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Cheers To Your Health

cheers to your health 

It’s officially the holiday season which can mean a solid month of over indulgence. You might have an office party one weekend, a holiday gathering another and a Yankee swap the next. All of this celebrating can make it easy to go a little overboard with the alcohol. But be aware that even a small amount of alcohol can increase your chances of developing cancer, including oral, breast and liver cancer. 

How does alcohol increase the risk of cancer?

Researchers have found a few ways that alcohol can increase the risk of cancer including:

  • Damaging your cells which makes them unstable and more vulnerable to cancer
  • Making it hard for your body to absorb nutrients that can help prevent cancer
  • Increasing the level of a hormone called estrogen which is linked to breast cancer

Learn more about the relationship between alcohol and cancer here.

Alcohol Affects Women and Men Differently

Sorry ladies- our bodies aren’t able to process alcohol the same way as men. This means that alcohol stays in our bloodstreams for longer and puts us at a higher risk of certain cancers. For example, a woman’s risk for breast cancer increases with more alcohol consumption. This is especially true for breast cancer diagnosed after menopause. For each standard drink per day, there is about an 11 percent increase in breast cancer risk after menopause.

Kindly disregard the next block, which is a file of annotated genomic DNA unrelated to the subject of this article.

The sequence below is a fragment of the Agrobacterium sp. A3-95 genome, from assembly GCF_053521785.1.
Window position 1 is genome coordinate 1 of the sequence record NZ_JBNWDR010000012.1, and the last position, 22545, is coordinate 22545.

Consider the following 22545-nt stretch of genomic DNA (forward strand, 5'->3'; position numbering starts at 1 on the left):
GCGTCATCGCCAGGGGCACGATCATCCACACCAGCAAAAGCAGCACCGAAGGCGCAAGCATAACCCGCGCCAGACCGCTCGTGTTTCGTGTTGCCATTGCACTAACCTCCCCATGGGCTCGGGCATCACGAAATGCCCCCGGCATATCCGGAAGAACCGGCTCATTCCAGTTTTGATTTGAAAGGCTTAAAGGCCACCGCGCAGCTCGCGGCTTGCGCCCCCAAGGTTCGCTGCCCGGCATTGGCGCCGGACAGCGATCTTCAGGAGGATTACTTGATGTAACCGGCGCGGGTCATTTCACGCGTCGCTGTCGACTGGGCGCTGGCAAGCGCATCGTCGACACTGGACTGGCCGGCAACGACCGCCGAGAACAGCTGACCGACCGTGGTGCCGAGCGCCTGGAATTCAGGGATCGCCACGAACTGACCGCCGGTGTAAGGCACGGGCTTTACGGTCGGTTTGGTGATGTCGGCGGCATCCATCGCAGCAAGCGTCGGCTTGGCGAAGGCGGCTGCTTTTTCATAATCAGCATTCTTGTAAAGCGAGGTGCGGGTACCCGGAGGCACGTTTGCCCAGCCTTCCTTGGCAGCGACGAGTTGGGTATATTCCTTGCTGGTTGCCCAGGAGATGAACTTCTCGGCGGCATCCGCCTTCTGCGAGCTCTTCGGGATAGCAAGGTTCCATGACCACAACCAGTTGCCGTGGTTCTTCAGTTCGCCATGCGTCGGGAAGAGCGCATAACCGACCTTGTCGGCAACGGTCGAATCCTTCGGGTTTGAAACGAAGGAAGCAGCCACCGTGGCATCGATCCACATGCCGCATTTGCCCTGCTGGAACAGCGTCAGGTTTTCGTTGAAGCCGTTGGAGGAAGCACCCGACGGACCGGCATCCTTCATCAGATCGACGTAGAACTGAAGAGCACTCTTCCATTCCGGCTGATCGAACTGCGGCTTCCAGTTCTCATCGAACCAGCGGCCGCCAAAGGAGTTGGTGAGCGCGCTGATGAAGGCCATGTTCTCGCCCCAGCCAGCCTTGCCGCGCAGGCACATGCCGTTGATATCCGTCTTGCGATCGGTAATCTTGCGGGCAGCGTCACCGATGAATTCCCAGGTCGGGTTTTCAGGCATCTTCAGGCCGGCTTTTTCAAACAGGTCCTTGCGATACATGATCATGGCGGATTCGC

Follow the recommend serving size

Drinking alcohol in moderation will help to reduce your risk. Researchers and doctors recommend following these guidelines:

  • One drink per day for women
  • Two drinks per day for men

You might be surprised to learn what counts as a drink!

Different types of beer, wine or liquor can have different amounts of alcohol.  Just because it all fits in a cup doesn’t mean it counts as a standard drink! 

Here’s what counts as one drink:

  • 12 ounces of beer
  • 5 ounces of wines
  • 1.5 ounces of liquor

drinks

How to Cut Back

Reducing your alcohol intake by any amount will help to lower your risk for getting cancer.

Here are a few tips:

  • Keep track of how much you’re drinking and avoid topping off one drink with more alcohol.
  • Sip slowly and avoid pressure from others to drink faster.
  • Make yourself a wine spritzer- It’s only half a glass of wine per serving!
  • Whip up one of these delicious mocktail recipes for your next holiday gathering. 

It may seem hard to cut back on your drinking during the holidays but remember that you can be festive without alcohol! And think about how great you will feel without dealing with the post party hangover. Cheers to your health!  

 The health educators at the Learning Resource Center are happy to help. They provide trusted & reliable health information and connect people to local resources in the community. Connect with a health educator today! Be well, be well informed.

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